When they were originally introduced, the terms “mental retardation” or “mentally retarded” were medical terms with a specifically clinical connotation; however, the pejorative forms, “retard” and “retarded” have been used widely in today’s society to degrade and insult people with intellectual disabilities. Additionally, when “retard” and “retarded” are used as synonyms for “dumb” or “stupid” by people without disabilities, it only reinforces painful stereotypes of people with intellectual disabilities being less valued members of humanity.
Spread the Word to End the Word™ is an ongoing effort by Special Olympics, Best Buddies and R-Word, Spread the Word to End the Word to raise the consciousness of society about the dehumanizing and hurtful effects of the word “retard(ed)” and encourage people to pledge to stop using the R-word.
The campaign, created by youth, is intended to engage schools organizations and communities to rally and pledge their support and to promote the inclusion and acceptance of people with intellectual and developmental disabilities.
The official annual day of awareness is held the first Wednesday of every March. While most activities are centered on or near that annual day in March, people everywhere can help spread the word throughout their communities and schools year-round thru pledge drives, youth rallies and online activation.
Spread the Word to End the Word was founded by college students Soeren Palumbo (Notre Dame 2011) and Tim Shriver (Yale 2011) in 2009, and continues to be led by passionate young people, Special Olympics athletes and Best Buddies participants across the United States and in many other parts of the world.
Respectful and inclusive language is essential to the movement for the dignity and humanity of people with intellectual disabilities. However, much of society does not recognize the hurtful, dehumanizing and exclusive effects of the word “retard(ed).”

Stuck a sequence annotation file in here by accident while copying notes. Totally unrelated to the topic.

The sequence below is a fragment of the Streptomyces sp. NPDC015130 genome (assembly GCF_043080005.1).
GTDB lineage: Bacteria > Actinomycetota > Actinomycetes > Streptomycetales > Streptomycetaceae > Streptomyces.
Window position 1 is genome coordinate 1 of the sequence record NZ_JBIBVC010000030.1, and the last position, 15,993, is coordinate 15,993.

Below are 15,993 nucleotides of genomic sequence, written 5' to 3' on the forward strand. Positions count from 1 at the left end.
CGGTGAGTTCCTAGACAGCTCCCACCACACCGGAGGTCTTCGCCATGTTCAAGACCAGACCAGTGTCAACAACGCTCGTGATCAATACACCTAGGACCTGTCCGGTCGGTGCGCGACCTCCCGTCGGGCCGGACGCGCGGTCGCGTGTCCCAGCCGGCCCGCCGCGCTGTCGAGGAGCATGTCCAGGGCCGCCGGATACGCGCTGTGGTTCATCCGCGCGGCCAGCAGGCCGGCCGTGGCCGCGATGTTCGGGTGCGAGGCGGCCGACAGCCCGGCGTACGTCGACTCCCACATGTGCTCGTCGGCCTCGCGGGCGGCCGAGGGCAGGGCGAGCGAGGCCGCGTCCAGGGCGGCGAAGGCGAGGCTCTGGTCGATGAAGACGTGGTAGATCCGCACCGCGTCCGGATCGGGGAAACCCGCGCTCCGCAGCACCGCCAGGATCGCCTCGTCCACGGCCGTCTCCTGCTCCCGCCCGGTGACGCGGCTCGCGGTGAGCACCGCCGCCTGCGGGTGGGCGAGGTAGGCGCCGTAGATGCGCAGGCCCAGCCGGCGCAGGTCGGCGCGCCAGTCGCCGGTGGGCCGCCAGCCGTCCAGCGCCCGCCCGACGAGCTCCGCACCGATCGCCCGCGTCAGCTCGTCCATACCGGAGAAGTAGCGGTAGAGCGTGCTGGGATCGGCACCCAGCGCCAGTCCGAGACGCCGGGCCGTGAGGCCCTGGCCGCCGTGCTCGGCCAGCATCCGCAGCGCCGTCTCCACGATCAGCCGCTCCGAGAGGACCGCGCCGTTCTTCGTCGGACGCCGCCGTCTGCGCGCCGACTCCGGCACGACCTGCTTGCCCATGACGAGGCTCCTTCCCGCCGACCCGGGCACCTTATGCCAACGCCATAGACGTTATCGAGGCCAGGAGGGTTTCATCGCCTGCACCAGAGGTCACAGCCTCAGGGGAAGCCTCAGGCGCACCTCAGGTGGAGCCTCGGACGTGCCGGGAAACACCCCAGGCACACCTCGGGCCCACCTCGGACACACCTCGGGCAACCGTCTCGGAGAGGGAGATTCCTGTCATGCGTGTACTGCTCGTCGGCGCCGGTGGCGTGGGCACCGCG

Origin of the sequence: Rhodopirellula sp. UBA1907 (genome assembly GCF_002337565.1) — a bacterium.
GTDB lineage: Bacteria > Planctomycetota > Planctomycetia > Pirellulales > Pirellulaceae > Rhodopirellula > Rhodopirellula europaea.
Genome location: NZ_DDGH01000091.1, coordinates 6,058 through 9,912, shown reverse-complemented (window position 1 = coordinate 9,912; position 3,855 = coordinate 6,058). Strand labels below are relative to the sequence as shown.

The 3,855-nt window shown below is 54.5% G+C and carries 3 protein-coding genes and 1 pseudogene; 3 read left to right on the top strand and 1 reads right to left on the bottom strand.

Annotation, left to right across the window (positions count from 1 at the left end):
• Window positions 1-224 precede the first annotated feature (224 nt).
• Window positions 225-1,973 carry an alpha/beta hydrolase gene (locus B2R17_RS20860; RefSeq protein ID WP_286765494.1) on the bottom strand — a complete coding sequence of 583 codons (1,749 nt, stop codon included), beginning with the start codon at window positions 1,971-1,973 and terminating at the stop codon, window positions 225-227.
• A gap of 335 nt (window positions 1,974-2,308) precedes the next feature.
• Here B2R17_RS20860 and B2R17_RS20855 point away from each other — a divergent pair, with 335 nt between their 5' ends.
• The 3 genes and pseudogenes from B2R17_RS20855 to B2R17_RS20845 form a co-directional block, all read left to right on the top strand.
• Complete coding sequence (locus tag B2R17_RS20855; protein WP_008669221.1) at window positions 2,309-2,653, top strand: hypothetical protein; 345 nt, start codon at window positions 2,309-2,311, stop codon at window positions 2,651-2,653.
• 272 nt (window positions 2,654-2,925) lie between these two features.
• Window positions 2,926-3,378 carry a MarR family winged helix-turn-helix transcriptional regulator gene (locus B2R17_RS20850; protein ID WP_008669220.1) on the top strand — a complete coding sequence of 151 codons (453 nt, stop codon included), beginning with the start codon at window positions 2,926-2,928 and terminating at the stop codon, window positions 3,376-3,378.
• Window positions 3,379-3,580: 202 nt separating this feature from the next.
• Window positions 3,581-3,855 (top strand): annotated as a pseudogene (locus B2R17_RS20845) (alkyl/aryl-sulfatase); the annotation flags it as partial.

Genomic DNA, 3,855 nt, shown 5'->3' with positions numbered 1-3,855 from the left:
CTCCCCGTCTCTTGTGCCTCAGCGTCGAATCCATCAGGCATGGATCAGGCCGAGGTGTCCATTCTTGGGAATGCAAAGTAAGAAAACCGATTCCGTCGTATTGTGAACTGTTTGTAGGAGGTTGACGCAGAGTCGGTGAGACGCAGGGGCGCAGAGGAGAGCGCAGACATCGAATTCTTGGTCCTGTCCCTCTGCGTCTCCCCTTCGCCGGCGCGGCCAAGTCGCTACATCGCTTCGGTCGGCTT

If you would like to learn how you can Spread the Word to End the Word click here.
“What’s wrong with “retard”? I can only tell you what it means to me and people like me when we hear it. It means that the rest of you are excluding us from your group. We are something that is not like you and something that none of you would ever want to be. We are something outside the “in” group. We are someone that is not your kind. I want you to know that it hurts to be left out here, alone.” – Joseph Franklin Stephens, Special Olympics Virginia athlete and Global Messenger
“Words matter. People don’t need to scoff at others to make a point. Everyone has a gift and the world would be better off if we recognized it.” – Tim Shriver, CEO of Special Olympics
“The word retard is considered hate speech because it offends people with intellectual and developmental disabilities as well as the people that care for and support them. It alienates and excludes them. It also emphasizes the negative stereotypes surrounding people with intellectual and developmental disabilities; the common belief that people with intellectual and developmental disabilities should be segregated, hidden away from society, which, in my opinion, is really old fashioned.” – Karleigh Jones, Special Olympics New Zealand athlete
“When you say the “R” word it makes people feel bad and it hurts my feelings and I don’t want to hear you guys say it. Instead, you can call me a leader, a hero, or a human being, but please don’t call me the “R” word.” – Dony Knight, Special Olympics Oregon athlete
“Because the word has become a casual description of anything negative or flawed, ‘retarded’ is no longer considered an appropriate way to describe people with intellectual disabilities. And any use of the word, even when used as slang and not intended to be offensive, is hurtful – because it will always be associated with people who have disabilities.” – Sara Mitton, Board Member, Treasure Valley Down Syndrome Association
“It hurts and scares me when I am the only person with intellectual disabilities on the bus and young people start making “retard” jokes or references. Please put yourself on that bus and fill the bus with people who are different from you. Imagine that they start making jokes using a term that describes you. It hurts and it is scary.” – Joseph Franklin Stephens, Special Olympics Virginia athlete and Global Messenger